Persuasive Picks for week of 6/11/12

Facebook Engagement is a critical issue for social marketers, not only because consumer interaction has become a cornerstone of the new marketing landscape, but also because Facebook Engagement is critically tied to brand visibility on the platform. Morgan J. Arnold at SocialMediaToday examines how the type of Facebook Post – Photos, Videos, Statuses, Questions and Links – impacts engagement in Optimizing Facebook Engagement – Text, Links, Photos or Videos?

Consumer brand interactions have come a long way in the past couple years. The social web has turned into a consumer’s playground to talk about or interact with brands. People search for the best deals, assess product reviews, share the positive or negative insights with their social spheres of influence, and find locations — whether online or brick and mortar — to purchase a product. iMediaConnection contributor Nicole Rawski explains that every brand can benefit from understanding online engagement in her latest post How to really measure engagement.

10 Social Media Tips From a Top Media Agency – Whether your company is just getting its social sea legs or excelling in the digital world, there is a niche and opportunity for every brand on social media. While Facebook and Twitter are the building blocks that a brand should start with in the social sphere, your level of understanding impacts your brand’s ability to perform on social media. Mashable’s Christine Erickson spoke with a one of the top media agencies in the world to provide helpful tips for brands at any level.

With a predominantly female audience, Pinterest is a popular place to share photos for wedding planning, home redecorating, recipes, vacation destinations, and books. However, despite popular belief, your business doesn’t need to be product-based in order take advantage of the benefits that Pinterest offers. Stephanie Chandler shows Forbes readers how to get started in Pinterest Power: How to Use the Third Largest Social Media Site to Promote Your Business.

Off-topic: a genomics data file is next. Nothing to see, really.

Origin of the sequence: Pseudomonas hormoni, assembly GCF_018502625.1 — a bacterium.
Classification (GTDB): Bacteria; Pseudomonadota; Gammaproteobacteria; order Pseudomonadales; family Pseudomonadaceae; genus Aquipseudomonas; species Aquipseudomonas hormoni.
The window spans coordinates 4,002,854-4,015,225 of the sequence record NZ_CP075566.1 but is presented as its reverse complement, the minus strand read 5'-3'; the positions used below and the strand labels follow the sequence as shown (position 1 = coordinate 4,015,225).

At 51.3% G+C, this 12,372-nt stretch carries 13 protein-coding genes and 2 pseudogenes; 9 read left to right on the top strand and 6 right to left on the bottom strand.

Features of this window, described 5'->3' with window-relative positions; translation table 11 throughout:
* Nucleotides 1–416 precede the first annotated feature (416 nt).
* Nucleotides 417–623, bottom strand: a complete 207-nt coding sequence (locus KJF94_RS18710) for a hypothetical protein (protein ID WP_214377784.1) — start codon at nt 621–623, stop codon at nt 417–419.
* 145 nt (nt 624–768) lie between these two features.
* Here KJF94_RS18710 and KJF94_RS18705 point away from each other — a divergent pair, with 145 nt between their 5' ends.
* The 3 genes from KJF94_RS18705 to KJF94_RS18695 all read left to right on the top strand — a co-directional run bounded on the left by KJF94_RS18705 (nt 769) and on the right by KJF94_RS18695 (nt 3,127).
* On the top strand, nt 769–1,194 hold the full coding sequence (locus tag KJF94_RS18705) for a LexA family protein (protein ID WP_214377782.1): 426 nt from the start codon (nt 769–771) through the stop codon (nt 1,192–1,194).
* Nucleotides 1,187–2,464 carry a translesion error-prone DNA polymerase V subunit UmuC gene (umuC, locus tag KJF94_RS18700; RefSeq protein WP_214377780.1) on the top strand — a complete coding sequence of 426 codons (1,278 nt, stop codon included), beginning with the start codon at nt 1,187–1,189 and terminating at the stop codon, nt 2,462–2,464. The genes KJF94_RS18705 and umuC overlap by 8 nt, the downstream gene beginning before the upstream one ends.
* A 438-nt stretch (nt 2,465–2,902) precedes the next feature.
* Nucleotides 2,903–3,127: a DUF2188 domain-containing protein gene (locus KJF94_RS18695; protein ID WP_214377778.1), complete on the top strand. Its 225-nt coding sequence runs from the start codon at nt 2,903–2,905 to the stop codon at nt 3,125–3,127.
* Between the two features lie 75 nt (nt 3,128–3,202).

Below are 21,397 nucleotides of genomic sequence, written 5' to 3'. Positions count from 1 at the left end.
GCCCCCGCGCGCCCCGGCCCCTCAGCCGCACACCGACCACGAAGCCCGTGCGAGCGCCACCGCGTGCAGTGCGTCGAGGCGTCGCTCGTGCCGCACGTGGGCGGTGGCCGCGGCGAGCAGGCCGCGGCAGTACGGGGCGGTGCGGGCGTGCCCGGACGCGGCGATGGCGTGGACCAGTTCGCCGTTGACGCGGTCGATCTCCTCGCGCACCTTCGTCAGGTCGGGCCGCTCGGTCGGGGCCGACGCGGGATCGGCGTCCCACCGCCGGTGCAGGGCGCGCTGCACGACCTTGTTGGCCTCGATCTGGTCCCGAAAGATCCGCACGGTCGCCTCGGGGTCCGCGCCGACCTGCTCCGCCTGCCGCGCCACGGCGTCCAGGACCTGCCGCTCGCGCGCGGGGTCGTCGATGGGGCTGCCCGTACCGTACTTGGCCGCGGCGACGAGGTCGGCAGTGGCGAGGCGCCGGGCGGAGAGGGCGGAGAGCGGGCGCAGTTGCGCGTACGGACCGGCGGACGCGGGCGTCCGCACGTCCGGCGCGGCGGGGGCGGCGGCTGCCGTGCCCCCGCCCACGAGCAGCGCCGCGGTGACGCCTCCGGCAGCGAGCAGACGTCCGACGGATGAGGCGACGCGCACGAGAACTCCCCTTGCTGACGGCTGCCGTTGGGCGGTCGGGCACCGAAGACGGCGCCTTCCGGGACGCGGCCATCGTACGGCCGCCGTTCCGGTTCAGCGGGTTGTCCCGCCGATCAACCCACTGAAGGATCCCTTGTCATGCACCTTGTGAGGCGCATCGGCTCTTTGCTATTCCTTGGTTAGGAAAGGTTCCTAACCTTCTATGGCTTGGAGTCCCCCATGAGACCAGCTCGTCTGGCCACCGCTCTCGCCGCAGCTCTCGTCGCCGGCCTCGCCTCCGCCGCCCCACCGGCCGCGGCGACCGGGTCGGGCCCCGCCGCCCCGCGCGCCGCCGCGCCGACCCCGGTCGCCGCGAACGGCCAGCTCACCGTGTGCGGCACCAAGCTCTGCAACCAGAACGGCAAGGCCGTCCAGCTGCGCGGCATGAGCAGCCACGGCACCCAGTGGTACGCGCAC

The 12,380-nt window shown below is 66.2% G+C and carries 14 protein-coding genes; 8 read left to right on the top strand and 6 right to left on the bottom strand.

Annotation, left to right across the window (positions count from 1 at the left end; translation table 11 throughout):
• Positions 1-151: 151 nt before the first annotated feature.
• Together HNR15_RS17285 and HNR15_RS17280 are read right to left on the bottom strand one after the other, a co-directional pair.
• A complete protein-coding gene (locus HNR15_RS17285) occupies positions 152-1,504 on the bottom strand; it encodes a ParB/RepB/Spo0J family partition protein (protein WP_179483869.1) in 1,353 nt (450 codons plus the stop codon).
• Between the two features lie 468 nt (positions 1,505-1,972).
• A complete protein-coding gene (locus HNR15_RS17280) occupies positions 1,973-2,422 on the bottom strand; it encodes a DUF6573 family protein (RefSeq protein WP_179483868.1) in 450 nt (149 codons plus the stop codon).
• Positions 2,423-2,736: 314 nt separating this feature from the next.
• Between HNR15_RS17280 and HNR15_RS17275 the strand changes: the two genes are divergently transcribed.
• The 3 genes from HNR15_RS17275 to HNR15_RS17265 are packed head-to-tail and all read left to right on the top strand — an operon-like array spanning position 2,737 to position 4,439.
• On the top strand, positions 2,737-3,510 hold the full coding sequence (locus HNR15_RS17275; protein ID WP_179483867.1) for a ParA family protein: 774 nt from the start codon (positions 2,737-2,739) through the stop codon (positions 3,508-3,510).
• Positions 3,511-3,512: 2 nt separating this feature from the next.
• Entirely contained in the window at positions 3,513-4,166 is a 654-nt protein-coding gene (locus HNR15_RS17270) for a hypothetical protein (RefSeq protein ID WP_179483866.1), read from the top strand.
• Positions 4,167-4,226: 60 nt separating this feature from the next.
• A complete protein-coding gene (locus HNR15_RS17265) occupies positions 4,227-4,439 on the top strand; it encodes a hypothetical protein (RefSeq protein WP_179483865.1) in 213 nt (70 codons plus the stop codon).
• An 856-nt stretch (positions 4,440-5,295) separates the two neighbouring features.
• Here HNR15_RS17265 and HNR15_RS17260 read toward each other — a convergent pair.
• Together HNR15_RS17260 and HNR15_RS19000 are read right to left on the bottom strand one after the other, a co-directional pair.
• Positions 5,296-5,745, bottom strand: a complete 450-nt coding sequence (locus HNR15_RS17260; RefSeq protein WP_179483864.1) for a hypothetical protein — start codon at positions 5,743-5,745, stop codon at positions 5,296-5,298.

Flexing your social savvy: Do you ‘THINK’ before you tweet?

We’ve all committed social gaffes at one time or another, saying something in the heat of the moment that we immediately wished we could take back. But thanks to today’s public social media platforms, ‘what happens on Twitter’…can really stick around to haunt you.

The most recent case in point: This year’s Miss Seattle, who proclaimed her annoyance with the city of Seattle, its residents and its weather one dreary day in December. A local reporter caught wind and blogged about the blunder, which became a veritable viral sensation. An honest mistake, by all accounts – Jean-Sun Hannah Ahn, 22, a Seattle native, said she was merely missing the sunny weather in Phoenix, where she attended Arizona State University and was crowned Miss Phoenix – but damaging nonetheless.

Ahn has since spent the majority of her time in the position apologizing for her social media misstep. Most recently, she spent a day educating school children on her new platform: “THINK Before You Post,” which stands for Truthful, Helpful, Inspiring, Needed and Kind to remind them to make sure their online posts fall into those categories.

And so she joins the ranks of other famous (infamous?) faces who have failed to recognize that a public social media platform is just that…public. But they’re not alone; even though it may not be breaking news, there’s a good chance that many of us are also guilty of the same faux-pas. In fact, a recent Daily Mail poll revealed that approximately 25 percent of people have tweeted something they regret, and approximately the same number of people said they have posted something on a site that they never would have said to someone’s face.

So while there are no official ‘rules’ for using Twitter, we thought it might be helpful to review a few tips for projecting a more professional image, regardless of whether you use it for work or personal purposes. After all, you never know just who is watching…

  1. Have a goal. Decide what you want to get out of having a Twitter account before you set it up. Make a plan, have a purpose, and direct your actions accordingly.
  2. Mind your grammar. Capitalize only when needed (DON’T SHOUT IN CAPS!), use active language, refrain from using numbers “2” replace words, and use abbreviations wisely.
  3. Focus on value. What can you offer followers that others cannot? Post quality content regularly, – take an active interest and you’ll keep them connected, interested and engaged.